Over the course of five albums in eight years, the Drones have honed their dauntless apocalyptic sound. Current subterranean champs of Australia’s wide-ranging Melbourne scene, they mangle psych-punk lamentations with epic Goth meditations, creating enough funereal gloom for the doomed, swooned, and lampooned creatures being lyrically subverted. Though supporting musicians have come and gone at a brisk rate since ’02, original brainchild, Gareth Liddiard, continues to improve and diversify his bold artistic endeavor.
Following a self-titled ’02 EP, formative long-play debut, Here Come The Lies, found the Drones honing their bewitching craft. After ‘05’s forebodingly titled Wait Long By The River And The Bodies Of Your Enemies Will Float By, misbegotten third album, The Miller’s Daughter, offered menacingly provocative fare such as audacious fetus-scraping lampoon, “She Had An Abortion That She Made Me Pay For.” But it was ‘06’s refined Gala Mill, recorded in a haunted Tasmanian factory, that really put ‘em on the international underground map. Terrifyingly grim mantra, “Jezebel,” with its squealing-to-wankering six-string feedback and overcast orchestral stridency, recalled intriguing dark-toned rockers such as the Swans, Birthday Party, and Psychic TV. Better still, the apocalyptic video version of “Jezebel” benefited greatly from its willfully confrontational penchant, rustling up mostly old black and white film marked by torture, punishment, and wartime oppression. Combining Sex Pistols snarl with battering hardcore vindication, “I Don’t Ever Want To Change” may be the most accessible cut the Drones devised to this point.
Equipped with his best lyrical abstractions and recorded at his remote “home in the woods,” Liddiard gets personal on ‘09’s momentous Havilah, gathering a series of intensely remorseful songs that’ll scare pop-charmed lightweights. Many maintain the stark vulnerability Nick Cave’s meandering post-Birthday Party requiems once delivered, but at times, they’re as tranquil as Bon Iver’s riveting contemporary portraits (like the creaky-voiced divorce-bound folk retreat, “Drifting Housewife”). Astronaut Neil Armstrong gets referenced in numbing acoustic repose, “Penumber,” a sympathetic Red House Painters-like memento Iver’s lackeys would simply eat up. Similarly, whiny Mick Jagger-modeled ballad, “Cold And Sober,” reaches a reclusive piano-plinked climax meant to shoot out the lights.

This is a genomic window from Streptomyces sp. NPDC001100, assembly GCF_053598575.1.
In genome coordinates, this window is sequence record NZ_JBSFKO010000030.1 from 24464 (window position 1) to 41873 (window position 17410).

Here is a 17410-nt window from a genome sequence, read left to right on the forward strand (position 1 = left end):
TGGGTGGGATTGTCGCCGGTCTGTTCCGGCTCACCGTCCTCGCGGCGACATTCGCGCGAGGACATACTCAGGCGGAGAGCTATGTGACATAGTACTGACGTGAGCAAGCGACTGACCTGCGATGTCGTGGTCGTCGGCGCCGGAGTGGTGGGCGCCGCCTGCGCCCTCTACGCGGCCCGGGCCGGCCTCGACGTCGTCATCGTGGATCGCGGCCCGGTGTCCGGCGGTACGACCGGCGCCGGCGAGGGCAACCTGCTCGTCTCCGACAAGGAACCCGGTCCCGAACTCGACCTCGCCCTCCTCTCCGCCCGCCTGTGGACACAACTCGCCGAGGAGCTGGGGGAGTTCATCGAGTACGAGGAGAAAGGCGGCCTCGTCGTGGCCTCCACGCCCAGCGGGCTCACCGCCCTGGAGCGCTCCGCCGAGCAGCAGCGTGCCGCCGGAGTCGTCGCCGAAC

Tangibly, each dirgey low-key turnabout seems to trigger the heavier discordant arsenal the Drones exceedingly showcase. Begging forgiveness and searching for emotional rescue in a cold-hearted universe, opening salvo, “Nail It Down,” breaks free of its familiar “I Want Candy”-styled foundation with several electrifyingly seared solos before going completely berserk. “I Am The Supercargo,” concerning the acquisition of cultist John Frum’s god-like powers, features a lonesome guitar figure straight out of Neil Young’s dissonant ‘70s backlog. Another backdated keepsake, nightmarish guitar-entangled scree, “The Minotaur,” recalls Captain Beefheart’s mangled cryptic flanges. Though Liddiard’s apparently destitute by the downtrodden “Careful As You Go,” claiming “the end is drawing near,” hopeful mid-tempo closer, “You’re Acting Like The End Of The World,” prompts poignant acoustical country-folk uplift.
Giving each distended tune a richer resonation at Manhattan club Pianos in April, lanky goateed front man, Liddiard, provided a deeper baritone sneer than the recordings indicated. Expectedly, his feedback-drenched guitar arpeggios tore into each number with oozing resilience. Stage right, newest affiliate Dan Luscombe looked like a young mod greaser, laying down ancillary roughshod riffs in a determined manner. To the left, bassist Fiona Kitschin rubbed out rhythmic chords from her low-slung four-string, facing vigorous drummer Michael Noga for nearly the entire set. Blending fertile catalogue material with several Havilah highlights such as “Nail It Down,” the dusky 50-minute performance captivated avid fans and caught the uninitiated off-guard. Steadfastly, Liddiard’s cacophonously amplified “beautiful” noise rose above the steadfast rhythms, lunging in and out of wiry fibrillation’s while wrangling a mess of dirty blues to fiery heights. For wandering eight-minute heartache, “Luck In Odd Numbers,” Liddiard told the scrunched audience, “you can dance to it.” Well, yeah, if you can go from a waltzing crawl to death march stroll during the protracted seance.
Are the lyrics on Havilah more personal and less political—or am I nuts?
Gareth Liddiard: A little bit of both, I guess. (laughter) Some is historical Australian stuff. I think my political lyrics are more about the state of affairs. They’re pretty obtuse, weird.
Yeah. Desolate—but in an abstract way. It leaves people more open to interpretation, especially now.
Would you agree with online assessments claiming Neil Young’s protracted guitar jams and Tom Waits’ bleak antediluvian theatrics serve as effectual influences?
I don’t disagree. I did a bit of growing up in London in the era when Pink Floyd’s The Wall and Blondie were big. Back in the days, pop music was quite aggressive. That was the stuff I first thought, ‘Wow! What is that?’ Later on, I got into Led Zeppelin, Black Flag, and Suicide. And all the Australian stuff like the Nuns, Birthday Party.